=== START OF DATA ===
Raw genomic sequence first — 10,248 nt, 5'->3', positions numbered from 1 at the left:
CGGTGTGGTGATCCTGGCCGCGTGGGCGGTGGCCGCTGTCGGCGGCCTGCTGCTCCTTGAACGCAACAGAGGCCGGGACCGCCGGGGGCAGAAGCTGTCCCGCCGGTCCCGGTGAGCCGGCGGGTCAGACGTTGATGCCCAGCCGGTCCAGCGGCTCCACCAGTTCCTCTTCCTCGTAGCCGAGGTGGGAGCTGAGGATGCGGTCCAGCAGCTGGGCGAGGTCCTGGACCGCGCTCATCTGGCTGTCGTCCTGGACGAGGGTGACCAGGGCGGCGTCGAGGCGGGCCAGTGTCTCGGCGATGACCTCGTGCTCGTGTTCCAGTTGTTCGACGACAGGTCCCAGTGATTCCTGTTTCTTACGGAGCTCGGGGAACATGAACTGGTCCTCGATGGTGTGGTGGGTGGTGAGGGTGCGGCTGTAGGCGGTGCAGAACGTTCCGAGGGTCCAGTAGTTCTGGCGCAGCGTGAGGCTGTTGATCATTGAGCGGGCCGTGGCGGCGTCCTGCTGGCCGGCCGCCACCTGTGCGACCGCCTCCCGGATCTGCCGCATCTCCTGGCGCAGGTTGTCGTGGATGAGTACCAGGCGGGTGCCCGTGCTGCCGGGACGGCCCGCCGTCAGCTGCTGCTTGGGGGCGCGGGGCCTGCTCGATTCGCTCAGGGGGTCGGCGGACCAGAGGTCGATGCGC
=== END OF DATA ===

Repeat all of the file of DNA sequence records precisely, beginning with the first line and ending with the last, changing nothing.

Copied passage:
Raw genomic sequence first — 10,248 nt, 5'->3', positions numbered from 1 at the left:
CGGTGTGGTGATCCTGGCCGCGTGGGCGGTGGCCGCTGTCGGCGGCCTGCTGCTCCTTGAACGCAACAGAGGCCGGGACCGCCGGGGGCAGAAGCTGTCCCGCCGGTCCCGGTGAGCCGGCGGGTCAGACGTTGATGCCCAGCCGGTCCAGCGGCTCCACCAGTTCCTCTTCCTCGTAGCCGAGGTGGGAGCTGAGGATGCGGTCCAGCAGCTGGGCGAGGTCCTGGACCGCGCTCATCTGGCTGTCGTCCTGGACGAGGGTGACCAGGGCGGCGTCGAGGCGGGCCAGTGTCTCGGCGATGACCTCGTGCTCGTGTTCCAGTTGTTCGACGACAGGTCCCAGTGATTCCTGTTTCTTACGGAGCTCGGGGAACATGAACTGGTCCTCGATGGTGTGGTGGGTGGTGAGGGTGCGGCTGTAGGCGGTGCAGAACGTTCCGAGGGTCCAGTAGTTCTGGCGCAGCGTGAGGCTGTTGATCATTGAGCGGGCCGTGGCGGCGTCCTGCTGGCCGGCCGCCACCTGTGCGACCGCCTCCCGGATCTGCCGCATCTCCTGGCGCAGGTTGTCGTGGATGAGTACCAGGCGGGTGCCCGTGCTGCCGGGACGGCCCGCCGTCAGCTGCTGCTTGGGGGCGCGGGGCCTGCTCGATTCGCTCAGGGGGTCGGCGGACCAGAGGTCGATGCGC